Figuring the value of X might not pose a homework headache for most Clark County School District eighth-graders next year.
A math task force is recommending moving algebra back to high school as a freshman class and lifting the district mandate that now has all students taking algebra by the end of middle school.
The Expert Math Committee, formed in the wake of disastrous test scores on last year’s end-of-semester exams, would reverse policy set in 2002 by former Superintendent Carlos Garcia. With the support of the School Board, Garcia made it a priority to have all students take algebra by the eighth-grade.
Garcia said at the time that algebra would better prepare students for high school and improve district math performance within five years.
Last year, 90.5 percent of students failed district algebra tests, setting off a demand for accountability from parents and education activists. The math committee, created by current Superintendent Walt Rulffes, has decided that eighth-grade might be too early for algebra. Jhone Ebert, assistant superintendent and moderator of the committee, said the change is about “making sure students are ready.”
Eighth-graders, however, still would be given the option of taking pre-algreba and honors algebra courses.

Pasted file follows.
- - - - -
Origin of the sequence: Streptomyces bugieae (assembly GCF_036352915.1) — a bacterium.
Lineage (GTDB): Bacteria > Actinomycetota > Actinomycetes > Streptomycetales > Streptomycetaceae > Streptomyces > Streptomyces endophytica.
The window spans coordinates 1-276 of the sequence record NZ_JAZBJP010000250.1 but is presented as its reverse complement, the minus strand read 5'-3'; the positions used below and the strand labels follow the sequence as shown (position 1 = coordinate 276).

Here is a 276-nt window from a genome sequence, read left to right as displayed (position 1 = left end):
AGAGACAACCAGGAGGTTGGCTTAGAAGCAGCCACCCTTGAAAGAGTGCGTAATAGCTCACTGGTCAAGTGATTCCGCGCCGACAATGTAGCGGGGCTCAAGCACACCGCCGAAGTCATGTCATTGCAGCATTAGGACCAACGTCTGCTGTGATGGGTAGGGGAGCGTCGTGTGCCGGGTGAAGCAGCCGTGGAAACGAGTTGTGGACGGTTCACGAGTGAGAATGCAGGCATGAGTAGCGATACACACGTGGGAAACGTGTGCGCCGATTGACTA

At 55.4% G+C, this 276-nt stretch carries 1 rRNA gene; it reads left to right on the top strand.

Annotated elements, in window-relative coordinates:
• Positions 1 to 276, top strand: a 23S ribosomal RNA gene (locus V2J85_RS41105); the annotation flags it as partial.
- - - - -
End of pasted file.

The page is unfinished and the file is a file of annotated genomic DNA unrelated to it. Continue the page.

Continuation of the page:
Clark County School Board members accepted the committee’s recommendations for consideration with enthusiasm Thursday night. Board President Mary Beth Scow predicted math scores would “go through the roof,” as she praised the committee’s work.
Rulffes tried to temper expectations. “You mentioned 100 percent improvement in one year,” he said to committee members. “I don’t think that’s going to happen.”
The committee is looking long term, setting goals to be reached by 2011-2012, when it hopes to see district students achieve an 80 percent pass rate on end-of-semester algebra tests. This year, it hopes for a pass rate of 9 percent to 35 percent on the algebra exam, which will be given at the end of the first semester.
To accomplish those goals, the committee is emphasizing more staff development and better communication on everything from pacing of the curriculum to what to expect on the tests.
Practice tests, which parallel the end-of-semester exams, also will be used. Question 11 on both the practice exam and the real exam, for instance, would ask students to simplify an algebraic expression. Only the numbers or terms would be different.
“These are not supposed to be gotcha questions,” Ebert said. “It’s about making sure you understand.”
While committee membership is mostly district staff, the group also got outside input from William Speer, a professor of math education from the University of Nevada, Las Vegas, and Tim Kanold, the president of the National Council for Supervisors of Mathematics.
Kanold said he appreciated the “laser-like focus” of the committee’s specific recommendations for improving instruction.
Contact reporter James Haug at jhaug @reviewjournal.com or 702-799-2922.